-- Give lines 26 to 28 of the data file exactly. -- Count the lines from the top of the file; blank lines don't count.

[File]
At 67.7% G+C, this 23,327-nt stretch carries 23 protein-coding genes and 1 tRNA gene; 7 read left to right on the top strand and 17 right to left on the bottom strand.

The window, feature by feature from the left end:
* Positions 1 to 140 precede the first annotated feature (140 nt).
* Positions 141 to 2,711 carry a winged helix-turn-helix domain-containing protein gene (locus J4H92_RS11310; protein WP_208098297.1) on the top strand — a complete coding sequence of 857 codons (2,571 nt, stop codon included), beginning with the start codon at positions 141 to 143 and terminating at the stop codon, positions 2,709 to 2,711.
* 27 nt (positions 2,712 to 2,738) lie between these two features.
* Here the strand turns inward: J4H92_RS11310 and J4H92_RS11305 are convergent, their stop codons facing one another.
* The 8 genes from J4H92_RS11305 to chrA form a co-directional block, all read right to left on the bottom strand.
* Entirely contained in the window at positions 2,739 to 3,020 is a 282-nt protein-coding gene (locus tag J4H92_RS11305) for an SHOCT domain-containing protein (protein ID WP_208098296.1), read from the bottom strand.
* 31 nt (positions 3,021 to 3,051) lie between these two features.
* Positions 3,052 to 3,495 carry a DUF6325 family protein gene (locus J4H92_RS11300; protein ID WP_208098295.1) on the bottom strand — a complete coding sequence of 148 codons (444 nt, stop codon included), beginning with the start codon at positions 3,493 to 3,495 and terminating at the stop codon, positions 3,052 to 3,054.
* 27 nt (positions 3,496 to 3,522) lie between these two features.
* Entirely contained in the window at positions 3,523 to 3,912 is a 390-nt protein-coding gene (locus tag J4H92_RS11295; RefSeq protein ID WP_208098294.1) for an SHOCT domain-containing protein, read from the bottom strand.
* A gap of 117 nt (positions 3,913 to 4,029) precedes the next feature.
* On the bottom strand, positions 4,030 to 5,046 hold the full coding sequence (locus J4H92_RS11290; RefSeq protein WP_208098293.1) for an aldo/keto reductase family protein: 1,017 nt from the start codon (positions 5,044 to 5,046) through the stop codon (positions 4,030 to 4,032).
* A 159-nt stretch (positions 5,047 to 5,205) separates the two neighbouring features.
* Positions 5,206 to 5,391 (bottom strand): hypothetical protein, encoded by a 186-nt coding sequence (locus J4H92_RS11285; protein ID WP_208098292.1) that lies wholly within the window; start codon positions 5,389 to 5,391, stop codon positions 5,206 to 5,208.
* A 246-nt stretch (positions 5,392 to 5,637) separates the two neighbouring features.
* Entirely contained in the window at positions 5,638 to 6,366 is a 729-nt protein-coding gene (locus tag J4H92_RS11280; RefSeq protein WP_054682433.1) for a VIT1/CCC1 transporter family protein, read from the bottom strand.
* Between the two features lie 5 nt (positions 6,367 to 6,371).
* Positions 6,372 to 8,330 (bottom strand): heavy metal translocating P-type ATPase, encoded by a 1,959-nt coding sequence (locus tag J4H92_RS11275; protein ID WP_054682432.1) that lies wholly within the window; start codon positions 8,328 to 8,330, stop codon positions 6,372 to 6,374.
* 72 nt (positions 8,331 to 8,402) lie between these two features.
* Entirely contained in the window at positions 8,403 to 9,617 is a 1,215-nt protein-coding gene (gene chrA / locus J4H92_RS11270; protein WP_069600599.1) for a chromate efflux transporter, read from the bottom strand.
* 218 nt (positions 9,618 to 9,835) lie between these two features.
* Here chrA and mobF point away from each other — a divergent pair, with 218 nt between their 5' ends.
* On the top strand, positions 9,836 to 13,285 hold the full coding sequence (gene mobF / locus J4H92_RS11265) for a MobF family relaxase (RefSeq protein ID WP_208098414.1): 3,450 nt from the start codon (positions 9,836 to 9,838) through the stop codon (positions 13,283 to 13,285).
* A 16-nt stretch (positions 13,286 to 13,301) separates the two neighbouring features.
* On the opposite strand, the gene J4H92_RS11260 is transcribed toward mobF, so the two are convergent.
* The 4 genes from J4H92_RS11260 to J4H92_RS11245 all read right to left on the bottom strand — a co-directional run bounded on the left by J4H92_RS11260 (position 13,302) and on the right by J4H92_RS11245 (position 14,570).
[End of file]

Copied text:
* A 16-nt stretch (positions 13,286 to 13,301) separates the two neighbouring features.
* On the opposite strand, the gene J4H92_RS11260 is transcribed toward mobF, so the two are convergent.
* The 4 genes from J4H92_RS11260 to J4H92_RS11245 all read right to left on the bottom strand — a co-directional run bounded on the left by J4H92_RS11260 (position 13,302) and on the right by J4H92_RS11245 (position 14,570).